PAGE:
Global Economy

Far-East Russia big focus of Modi-Putin summit

This year the December 6 annual summit led by Indian Prime Minister Narendra Modi and Russian President Vladimir Putin, held after a year’s gap due to the pandemic, will focus on cooperation and joint projects in the Russian Far East in a big way.

India has ambitious plans for resource-rich Russian Far East and Modi had announced $1 bn Line of Credit (LoC) for various projects in the region while announcing India’s Act Far East Policy from Vladivostok in 2019. Monday’s summit will give further impetus to India’s involvement in the region, ET has learnt. All eyes are on revival of Vladivostok-Chennai maritime connect.

Ahead of his visit Putin said on Wednesday, “Next week, I will visit India. During talks with Prime Minister Modi, we will outline new large-scale initiatives for the further development of the especially privileged Russian-Indian relationship, the Russian-Indian strategic partnership. This partnership brings real mutual benefit to both states. Bilateral trade shows good dynamics; ties are actively developing in the energy sector, innovation, space, and the production of coronavirus vaccines and medicines. There is extensive cooperation in the defence sector, including through the creation of joint ventures.”

“India is one of the authoritative centres of the multipolar world with a foreign policy philosophy and priorities that are closely aligned with our own. I am convinced that, relying on strong traditions of friendship and mutual understanding, we will continue working together to expand the full range of Russian-Indian ties,” Putin pointed out.

The Act Far East policy contributes to India’s Indo-Pacific strategy and Russian Far East is a key element of emerging Indo-Russian partnership in the Indo-Pacific and ASEAN region. Energy is one of the key pillars of Delhi’s Far Act East Policy with the government planning to increase investments in Russian oil fields in the region.

Russia holds the world’s largest known reserves of natural gas and most of these reserves are present in the Russian Far East. In September this year, while addressing the Eastern Economic Forum (EEF) virtually, Modi expressed optimism that India and Russia can together bring stability in global energy market.

In his message at the EEF 2021, Modi highlighted the historical and civilisational significance of ‘Sangam.’ He described Vladivostok a true ‘Sangam’ of Eurasia and the Pacific and emphasised the geo-strategic location of the region in terms of connectivity.

Indian oil and gas companies are keen to further expand their investments in Russian oil & gas fields including in the Far East Russia and Arctic region. India’s cumulative investment in oil and gas projects in Russia exceeds $ 15 billion. It is the single largest destination of Indian overseas investment in the oil and gas sector.

Russian oil giant Rosneft and its partner in 2017 bought Essar Oil, renamed Nayara Energy, for $ 12.9 billion. In Vladivostok, the two countries during the EEF, in the presence of Oil Minister Hardeep Puri, also launched their commercial shipbuilding cooperation and explored new opportunities in agro industry, ceramics, strategic and rare earth minerals and diamonds.

Last year IOC signed a deal with Rosneft for the annual purchase of 2 million tonne of crude oil. This was the first-ever annual oil purchase deal between the two countries. India is also importing liquefied natural gas (LNG) from Russia and is looking for opportunities for involvement of Indian companies in infrastructure development projects in the Siberian and Arctic regions.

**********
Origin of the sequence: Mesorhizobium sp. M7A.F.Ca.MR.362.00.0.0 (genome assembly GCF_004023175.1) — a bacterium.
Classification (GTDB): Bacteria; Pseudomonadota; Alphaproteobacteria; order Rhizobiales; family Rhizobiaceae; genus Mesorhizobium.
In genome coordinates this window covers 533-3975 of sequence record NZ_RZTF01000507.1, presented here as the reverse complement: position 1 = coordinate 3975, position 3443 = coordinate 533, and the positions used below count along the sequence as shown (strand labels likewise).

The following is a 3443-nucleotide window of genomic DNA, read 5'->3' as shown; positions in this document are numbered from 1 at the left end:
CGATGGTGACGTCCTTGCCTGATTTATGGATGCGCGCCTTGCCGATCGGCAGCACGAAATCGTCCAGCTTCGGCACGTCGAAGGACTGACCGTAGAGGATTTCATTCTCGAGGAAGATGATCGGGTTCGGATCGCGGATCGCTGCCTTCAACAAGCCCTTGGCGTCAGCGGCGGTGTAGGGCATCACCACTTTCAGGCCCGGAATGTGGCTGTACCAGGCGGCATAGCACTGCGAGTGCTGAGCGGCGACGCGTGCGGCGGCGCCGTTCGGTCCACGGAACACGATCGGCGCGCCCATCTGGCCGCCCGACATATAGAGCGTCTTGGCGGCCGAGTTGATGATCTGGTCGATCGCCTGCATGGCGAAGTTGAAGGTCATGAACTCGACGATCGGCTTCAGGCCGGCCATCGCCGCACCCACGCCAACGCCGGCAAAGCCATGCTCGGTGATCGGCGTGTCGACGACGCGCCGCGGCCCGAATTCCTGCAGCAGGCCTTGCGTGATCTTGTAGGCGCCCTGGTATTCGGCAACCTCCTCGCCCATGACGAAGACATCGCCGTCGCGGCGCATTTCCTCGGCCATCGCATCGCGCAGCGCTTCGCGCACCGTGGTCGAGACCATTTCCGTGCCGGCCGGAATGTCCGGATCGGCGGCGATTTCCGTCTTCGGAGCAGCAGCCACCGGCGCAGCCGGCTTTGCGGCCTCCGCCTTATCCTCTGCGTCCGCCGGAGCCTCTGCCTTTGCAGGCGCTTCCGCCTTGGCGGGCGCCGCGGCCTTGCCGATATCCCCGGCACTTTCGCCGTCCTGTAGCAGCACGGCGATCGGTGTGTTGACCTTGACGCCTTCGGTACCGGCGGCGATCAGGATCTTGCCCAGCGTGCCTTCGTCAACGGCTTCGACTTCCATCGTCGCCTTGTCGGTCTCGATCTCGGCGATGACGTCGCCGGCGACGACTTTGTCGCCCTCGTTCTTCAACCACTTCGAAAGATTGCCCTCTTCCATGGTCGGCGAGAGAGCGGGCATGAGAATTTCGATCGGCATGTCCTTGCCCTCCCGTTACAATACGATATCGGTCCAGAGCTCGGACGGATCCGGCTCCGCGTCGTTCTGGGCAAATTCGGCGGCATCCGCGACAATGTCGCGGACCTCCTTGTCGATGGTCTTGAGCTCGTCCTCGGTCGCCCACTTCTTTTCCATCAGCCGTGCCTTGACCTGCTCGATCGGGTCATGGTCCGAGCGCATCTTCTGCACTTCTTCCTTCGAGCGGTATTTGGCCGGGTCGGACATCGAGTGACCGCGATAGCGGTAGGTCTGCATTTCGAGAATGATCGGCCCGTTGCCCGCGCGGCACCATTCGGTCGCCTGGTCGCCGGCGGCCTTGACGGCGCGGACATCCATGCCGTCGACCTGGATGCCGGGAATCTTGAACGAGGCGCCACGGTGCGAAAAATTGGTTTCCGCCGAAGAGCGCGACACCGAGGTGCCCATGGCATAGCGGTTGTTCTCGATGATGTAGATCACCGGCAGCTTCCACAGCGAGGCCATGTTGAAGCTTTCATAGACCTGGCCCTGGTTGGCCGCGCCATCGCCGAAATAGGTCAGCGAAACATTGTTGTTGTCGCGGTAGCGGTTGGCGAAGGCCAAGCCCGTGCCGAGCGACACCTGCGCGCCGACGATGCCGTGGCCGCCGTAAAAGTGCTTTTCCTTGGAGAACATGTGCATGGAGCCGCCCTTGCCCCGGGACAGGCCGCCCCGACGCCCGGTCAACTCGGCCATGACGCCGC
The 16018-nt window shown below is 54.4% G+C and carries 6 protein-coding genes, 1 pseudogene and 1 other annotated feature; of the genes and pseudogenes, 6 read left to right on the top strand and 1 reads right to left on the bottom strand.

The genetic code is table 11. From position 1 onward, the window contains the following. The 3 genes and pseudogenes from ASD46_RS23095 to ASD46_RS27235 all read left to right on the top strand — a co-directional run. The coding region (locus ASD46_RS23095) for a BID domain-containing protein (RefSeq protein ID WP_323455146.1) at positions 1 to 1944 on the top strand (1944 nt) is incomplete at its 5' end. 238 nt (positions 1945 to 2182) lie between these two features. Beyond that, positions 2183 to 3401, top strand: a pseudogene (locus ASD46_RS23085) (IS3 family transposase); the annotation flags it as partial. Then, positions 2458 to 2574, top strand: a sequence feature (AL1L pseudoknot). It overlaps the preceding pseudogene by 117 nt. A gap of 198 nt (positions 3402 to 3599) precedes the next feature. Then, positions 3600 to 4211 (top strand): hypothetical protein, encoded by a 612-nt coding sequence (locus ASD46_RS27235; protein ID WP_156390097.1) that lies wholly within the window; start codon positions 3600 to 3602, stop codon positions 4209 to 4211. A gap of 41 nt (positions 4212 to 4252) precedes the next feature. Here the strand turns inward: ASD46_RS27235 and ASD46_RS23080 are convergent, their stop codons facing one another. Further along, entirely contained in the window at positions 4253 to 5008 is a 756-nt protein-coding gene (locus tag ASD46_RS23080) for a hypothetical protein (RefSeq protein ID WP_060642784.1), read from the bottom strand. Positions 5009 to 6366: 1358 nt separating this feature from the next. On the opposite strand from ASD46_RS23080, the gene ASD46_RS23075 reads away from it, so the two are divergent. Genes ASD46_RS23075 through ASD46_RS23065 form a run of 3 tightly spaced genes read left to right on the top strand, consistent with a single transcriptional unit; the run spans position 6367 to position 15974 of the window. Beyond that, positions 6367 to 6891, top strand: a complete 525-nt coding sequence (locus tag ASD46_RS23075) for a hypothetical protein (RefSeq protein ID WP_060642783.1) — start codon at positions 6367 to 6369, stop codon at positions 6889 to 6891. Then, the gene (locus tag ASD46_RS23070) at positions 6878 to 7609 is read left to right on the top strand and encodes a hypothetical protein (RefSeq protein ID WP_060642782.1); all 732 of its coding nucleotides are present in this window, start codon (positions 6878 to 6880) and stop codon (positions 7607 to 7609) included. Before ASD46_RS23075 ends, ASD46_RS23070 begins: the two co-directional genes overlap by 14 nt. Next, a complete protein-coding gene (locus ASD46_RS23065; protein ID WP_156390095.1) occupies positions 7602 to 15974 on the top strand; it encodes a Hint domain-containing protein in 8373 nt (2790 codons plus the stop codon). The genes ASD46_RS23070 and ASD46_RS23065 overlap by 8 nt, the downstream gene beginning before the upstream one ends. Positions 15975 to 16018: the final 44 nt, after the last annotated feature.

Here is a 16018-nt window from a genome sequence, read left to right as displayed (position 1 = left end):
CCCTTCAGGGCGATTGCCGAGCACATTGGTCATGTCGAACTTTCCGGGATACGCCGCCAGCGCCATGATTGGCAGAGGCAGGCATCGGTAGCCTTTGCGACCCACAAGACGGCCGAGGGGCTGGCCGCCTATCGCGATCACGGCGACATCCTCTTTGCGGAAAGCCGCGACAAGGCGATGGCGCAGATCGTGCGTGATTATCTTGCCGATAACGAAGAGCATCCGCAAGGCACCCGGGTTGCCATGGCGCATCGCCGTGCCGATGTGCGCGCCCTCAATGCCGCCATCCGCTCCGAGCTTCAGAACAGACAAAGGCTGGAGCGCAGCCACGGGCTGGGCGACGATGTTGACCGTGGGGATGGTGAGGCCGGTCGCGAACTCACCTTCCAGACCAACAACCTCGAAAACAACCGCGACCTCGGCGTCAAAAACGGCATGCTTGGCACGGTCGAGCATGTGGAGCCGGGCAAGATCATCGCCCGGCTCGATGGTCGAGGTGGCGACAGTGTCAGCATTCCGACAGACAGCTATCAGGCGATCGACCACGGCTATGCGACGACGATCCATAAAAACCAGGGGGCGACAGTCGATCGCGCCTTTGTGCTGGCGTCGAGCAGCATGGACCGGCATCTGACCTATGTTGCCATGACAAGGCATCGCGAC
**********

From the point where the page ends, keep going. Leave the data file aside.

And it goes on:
India is also looking to invest in Rosneft’s Vostok project. Vostok Oil is one of the most prospective oil production projects in the world. It includes 52 license areas with a resource base of more than 6 billion tons of oil.

Oil and gas reserves in the Russian Arctic may be sufficient for the country if necessary, for decades and even centuries, according to Russian estimates.

The Indian government is also keen for coordination with Japan and South Korea for developing infrastructure and bringing investments in Russian Far East. A trilateral between India-Japan-Russia is exploring joint projects.

Russia’s vision from Lisbon to Jakarta complement’s India’s outreach in SE Asia and Far East Asia and contribute to India’s Act Far East Policy that involves New Delhi’s role and investment in the resource rich Russian Far East.

Simultaneously, the Arctic is opening new opportunities for hydrocarbons and other potential resources that lie unexplored beneath its ice. Russia maintains a dominant position in the Arctic and considers the region its strategic backyard.

The Arctic, in recent times, has presented a new front of opportunities and cooperation between India and Russia. The Barents area in the Arctic region has some of the best-known mineral deposits and some of the world’s best deep harbours from which to transport the products. The region is rich in iron-ore. Russia’s oil and gas development projects in the Arctic are being given high priority.

The Northern Sea Route via Arctic offers the shortest route between East Asian and Western European ports. It is estimated that the maritime distance from Shanghai to Rotterdam via NSR will be 30 per cent shorter vis-à-vis the Suez Canal route, cutting time by 10–12 days. Likewise, the distance from Yokohama to Rotterdam will be 40 per cent shorter.


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